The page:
In October 2015, Rossman received the Justice Joseph Story Award from the Dade County Bar Association for his work on behalf of the powerless. He also recently received the Fran Peacock Coker Community Service Award from the Florida chapter of ABOTA, which cited his “selfless advocacy for civic and philanthropic causes,” in addition to his professionalism, leadership and sterling record as a lawyer.
Litigating Railroad Cases
A railroad litigator since 1981, Spier joined the firm in 1996. It was a natural fit, as Baumberger — the son of a railroad worker — was already handling plaintiff’s cases. “We gained the support of the railroad unions, which designate lawyers or firms to represent their members in workplace accident or death cases,” Spier says. “Now, we have one of the finest railroad divisions of any firm in the country.”
Spier spends a great deal of his time on the road, traveling to union meetings in the Southeast U.S., educating railroad workers about their rights under the 1908 Federal Employers Liability Act (FELA),
Along with providing full legal services to workers and families, Spier is a long-time member of the Academy of Rail Labor Attorneys, and served as president in 2011. “Railroading is a dangerous profession,” he says “At the time FELA was passed, the average career for a railroad employee was just seven years before death or disability. Today, it is very important to ensure workers maintain their rights under that law.”
With his experience in all areas of railroad operations, Spier works with safety investigators and nationally recognized experts to reconstruct the cause of a railroad accident. He represented several families in the 2002 crash of the Amtrak Auto Train in Crescent City, Florida, and in the 2005 Norfolk Southern train derailment in Graniteville, S.C., that caused a tank car rupture, sending a cloud of deadly chlorine gas into the community.
One of Spier’s proudest accomplishments involves an occupational hearing loss case he handled in the 1990s against the Southern Railway that went all the way to the United States Supreme Court. “Before that, locomotive engines were equipped with very loud horns located behind the ears of the train crew,” he says. After this case, the railroads retrofitted their locomotives by relocating the horns and also instituted a nationwide hearing conservation program that is responsible for protecting the hearing of thousands of railroad workers.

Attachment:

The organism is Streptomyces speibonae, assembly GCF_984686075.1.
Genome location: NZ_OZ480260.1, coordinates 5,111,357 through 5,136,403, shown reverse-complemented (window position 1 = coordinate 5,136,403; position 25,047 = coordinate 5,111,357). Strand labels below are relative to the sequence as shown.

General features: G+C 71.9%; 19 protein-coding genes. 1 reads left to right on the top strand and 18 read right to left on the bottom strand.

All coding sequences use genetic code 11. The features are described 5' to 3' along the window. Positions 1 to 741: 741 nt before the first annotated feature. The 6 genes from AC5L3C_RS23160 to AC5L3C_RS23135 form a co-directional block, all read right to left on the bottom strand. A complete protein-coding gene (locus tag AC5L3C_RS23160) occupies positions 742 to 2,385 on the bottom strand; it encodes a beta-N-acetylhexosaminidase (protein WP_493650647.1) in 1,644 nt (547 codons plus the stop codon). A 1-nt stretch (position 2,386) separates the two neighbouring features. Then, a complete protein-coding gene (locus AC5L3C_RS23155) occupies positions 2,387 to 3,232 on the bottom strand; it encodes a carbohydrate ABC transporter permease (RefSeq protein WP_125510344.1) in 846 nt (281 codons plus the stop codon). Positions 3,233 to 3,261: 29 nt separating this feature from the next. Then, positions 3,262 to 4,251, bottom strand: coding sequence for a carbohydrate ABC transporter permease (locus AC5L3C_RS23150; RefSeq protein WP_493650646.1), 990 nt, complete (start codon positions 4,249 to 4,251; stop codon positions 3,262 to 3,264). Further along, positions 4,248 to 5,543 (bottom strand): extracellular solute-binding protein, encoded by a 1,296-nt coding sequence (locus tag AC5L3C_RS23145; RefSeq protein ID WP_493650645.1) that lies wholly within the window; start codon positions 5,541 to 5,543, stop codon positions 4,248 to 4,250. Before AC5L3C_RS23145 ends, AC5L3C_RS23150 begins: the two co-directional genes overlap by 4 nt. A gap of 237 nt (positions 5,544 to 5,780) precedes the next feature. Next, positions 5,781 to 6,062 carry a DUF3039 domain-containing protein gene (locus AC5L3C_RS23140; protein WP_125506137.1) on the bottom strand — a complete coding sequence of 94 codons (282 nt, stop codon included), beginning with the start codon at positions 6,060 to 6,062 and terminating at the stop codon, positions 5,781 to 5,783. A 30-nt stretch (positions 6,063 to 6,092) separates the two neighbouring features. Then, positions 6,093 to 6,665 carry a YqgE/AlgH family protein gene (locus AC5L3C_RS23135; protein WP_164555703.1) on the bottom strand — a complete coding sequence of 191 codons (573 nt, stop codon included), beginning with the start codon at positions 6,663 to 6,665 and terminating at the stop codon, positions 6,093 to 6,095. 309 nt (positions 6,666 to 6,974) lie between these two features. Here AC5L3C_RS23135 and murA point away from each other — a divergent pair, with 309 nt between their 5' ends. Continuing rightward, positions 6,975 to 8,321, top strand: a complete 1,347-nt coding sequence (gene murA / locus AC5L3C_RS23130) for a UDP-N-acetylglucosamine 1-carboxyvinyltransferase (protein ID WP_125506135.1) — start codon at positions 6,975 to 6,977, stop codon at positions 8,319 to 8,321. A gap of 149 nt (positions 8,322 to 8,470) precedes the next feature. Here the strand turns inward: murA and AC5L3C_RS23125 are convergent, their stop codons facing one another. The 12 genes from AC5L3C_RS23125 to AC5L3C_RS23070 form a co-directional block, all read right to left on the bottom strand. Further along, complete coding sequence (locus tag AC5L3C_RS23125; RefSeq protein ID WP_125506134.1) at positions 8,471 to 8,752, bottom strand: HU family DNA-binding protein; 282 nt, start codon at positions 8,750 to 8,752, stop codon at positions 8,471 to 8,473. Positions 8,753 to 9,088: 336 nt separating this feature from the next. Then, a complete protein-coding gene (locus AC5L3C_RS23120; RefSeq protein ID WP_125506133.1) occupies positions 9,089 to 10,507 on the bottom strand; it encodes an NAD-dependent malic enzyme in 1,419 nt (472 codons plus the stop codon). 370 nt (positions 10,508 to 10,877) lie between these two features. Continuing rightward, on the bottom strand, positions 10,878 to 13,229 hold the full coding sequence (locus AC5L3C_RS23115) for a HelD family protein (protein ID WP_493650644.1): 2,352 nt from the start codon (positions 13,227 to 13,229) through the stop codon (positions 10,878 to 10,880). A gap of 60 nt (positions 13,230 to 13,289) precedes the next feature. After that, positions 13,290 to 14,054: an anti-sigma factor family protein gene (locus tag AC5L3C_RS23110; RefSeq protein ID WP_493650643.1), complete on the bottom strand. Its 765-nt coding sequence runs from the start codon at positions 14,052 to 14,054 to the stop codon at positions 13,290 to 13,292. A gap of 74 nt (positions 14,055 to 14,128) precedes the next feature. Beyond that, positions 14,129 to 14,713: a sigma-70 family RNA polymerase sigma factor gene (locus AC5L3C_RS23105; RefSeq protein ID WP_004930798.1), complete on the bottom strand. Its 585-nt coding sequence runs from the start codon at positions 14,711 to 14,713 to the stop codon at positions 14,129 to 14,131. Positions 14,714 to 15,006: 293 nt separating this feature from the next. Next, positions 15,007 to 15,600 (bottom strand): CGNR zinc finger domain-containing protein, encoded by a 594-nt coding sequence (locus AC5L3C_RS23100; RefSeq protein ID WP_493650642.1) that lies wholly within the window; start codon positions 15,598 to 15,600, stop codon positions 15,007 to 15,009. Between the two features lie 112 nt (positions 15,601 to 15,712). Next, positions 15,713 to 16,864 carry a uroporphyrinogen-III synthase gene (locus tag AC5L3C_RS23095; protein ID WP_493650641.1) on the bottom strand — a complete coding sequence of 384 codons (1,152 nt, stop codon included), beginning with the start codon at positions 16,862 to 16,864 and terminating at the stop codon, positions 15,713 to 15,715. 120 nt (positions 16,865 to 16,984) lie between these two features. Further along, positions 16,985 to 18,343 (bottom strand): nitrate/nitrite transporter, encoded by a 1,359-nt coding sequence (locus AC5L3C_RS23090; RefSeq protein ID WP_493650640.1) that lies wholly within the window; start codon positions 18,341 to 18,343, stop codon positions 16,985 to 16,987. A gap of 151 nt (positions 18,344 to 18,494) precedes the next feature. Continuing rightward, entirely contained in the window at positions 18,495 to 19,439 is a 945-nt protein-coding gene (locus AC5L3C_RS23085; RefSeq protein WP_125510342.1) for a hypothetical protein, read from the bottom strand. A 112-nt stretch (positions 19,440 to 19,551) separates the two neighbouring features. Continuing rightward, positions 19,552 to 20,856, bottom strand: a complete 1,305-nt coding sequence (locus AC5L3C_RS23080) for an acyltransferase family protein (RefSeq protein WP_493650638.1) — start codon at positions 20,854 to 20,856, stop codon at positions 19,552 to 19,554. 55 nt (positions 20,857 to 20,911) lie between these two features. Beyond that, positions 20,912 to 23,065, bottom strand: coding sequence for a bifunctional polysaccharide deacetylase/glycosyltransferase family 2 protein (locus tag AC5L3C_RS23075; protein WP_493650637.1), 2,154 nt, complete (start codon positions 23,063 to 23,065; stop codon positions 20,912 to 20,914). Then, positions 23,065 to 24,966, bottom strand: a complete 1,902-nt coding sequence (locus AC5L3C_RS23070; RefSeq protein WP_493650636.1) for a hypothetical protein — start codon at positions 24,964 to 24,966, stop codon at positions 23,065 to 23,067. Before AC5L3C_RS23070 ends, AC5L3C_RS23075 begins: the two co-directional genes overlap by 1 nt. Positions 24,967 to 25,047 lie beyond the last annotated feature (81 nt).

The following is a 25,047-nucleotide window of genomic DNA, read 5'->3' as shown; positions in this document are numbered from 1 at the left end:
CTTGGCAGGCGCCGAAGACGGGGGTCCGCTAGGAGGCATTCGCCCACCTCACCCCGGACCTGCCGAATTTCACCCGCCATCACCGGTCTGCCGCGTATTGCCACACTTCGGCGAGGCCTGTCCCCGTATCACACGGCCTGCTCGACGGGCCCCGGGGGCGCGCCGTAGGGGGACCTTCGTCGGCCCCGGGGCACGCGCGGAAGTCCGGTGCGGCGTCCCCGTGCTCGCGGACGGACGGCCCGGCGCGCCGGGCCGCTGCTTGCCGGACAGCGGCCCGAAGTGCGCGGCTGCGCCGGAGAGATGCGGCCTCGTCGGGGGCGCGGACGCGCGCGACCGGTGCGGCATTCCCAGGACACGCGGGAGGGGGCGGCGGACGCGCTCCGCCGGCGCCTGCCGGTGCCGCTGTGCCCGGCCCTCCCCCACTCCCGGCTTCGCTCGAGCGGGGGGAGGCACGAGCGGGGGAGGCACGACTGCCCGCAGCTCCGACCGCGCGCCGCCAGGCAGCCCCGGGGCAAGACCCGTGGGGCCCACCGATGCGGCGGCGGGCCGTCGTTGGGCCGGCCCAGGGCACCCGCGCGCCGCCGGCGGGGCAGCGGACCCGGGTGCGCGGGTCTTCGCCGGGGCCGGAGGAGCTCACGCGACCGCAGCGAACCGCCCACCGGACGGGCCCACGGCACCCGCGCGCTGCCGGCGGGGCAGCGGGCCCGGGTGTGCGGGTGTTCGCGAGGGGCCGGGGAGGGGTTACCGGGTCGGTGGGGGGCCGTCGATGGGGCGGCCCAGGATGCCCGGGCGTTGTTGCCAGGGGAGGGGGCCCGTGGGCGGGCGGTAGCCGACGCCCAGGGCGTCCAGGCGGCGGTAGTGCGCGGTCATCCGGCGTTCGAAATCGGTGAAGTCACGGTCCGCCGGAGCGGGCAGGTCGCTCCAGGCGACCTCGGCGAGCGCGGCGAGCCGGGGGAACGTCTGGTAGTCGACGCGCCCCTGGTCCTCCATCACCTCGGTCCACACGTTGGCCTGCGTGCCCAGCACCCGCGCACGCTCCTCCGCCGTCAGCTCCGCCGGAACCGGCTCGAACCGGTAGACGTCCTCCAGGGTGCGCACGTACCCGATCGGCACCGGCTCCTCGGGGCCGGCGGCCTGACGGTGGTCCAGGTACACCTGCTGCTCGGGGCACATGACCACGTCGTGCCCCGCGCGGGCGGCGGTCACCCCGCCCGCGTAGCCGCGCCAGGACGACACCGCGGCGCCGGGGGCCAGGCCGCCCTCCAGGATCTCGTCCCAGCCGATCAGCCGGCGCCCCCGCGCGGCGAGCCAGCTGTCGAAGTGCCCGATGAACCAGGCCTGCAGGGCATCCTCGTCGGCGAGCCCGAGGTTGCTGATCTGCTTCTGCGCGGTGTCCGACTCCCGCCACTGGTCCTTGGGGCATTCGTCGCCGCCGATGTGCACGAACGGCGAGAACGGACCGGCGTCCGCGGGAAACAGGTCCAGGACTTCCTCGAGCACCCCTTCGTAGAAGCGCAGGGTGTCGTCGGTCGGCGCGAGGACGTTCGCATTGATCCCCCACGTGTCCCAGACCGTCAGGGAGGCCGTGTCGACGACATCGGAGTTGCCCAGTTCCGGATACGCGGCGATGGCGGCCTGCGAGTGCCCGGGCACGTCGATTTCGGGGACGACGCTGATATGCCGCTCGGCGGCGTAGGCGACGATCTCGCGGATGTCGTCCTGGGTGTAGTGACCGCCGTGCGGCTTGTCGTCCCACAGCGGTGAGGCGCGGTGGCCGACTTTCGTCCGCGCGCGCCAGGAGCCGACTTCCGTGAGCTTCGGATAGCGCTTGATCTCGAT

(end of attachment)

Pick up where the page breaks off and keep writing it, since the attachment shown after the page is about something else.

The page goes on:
Managing the Firm
Like the founders, Alex Reboso worked for a different firm for several years before joined Rossman Baumberger in 1986. “I had handled commercial litigation and wanted to do plaintiff’s work,” he says. “Chuck and Steve had a phenomenal reputation, and I saw this as a great opportunity to get in on the ground floor.”
Over the past 30 years, Reboso has focused on handling construction site accidents, medical malpractice, products liability and marine accidents. “My father was an architect and contractor, so I learned about construction at an early age,” he says. “I’m a boater myself, so I have personal experience about what it’s like to be out on the water.”
As a trial lawyer, Reboso enjoys being in the courtroom. “I’ve always thought of myself as a teacher, and that’s what I do in my practice — explaining our case to a jury.” A past president of the Miami Dade Justice Association, Reboso also enjoys educating Miami-Dade high school teachers and their students about the nation’s civil justice system. In 2007, he was awarded the W. McKinley Smiley, Jr. Award by the Florida Justice Association for mentoring young lawyers in Florida.
Reboso is also looking forward to the next step in Rossman Baumberger’s evolution, as his daughter Alexandra recently joined the firm. A graduate of the University of Miami School of Law, she was clerking at the firm when the partners extended an offer. “She’s already taken a liking to plaintiff’s work,” he says. “I’m having a blast practicing with her.”
South Florida Legal Guide 2016 Edition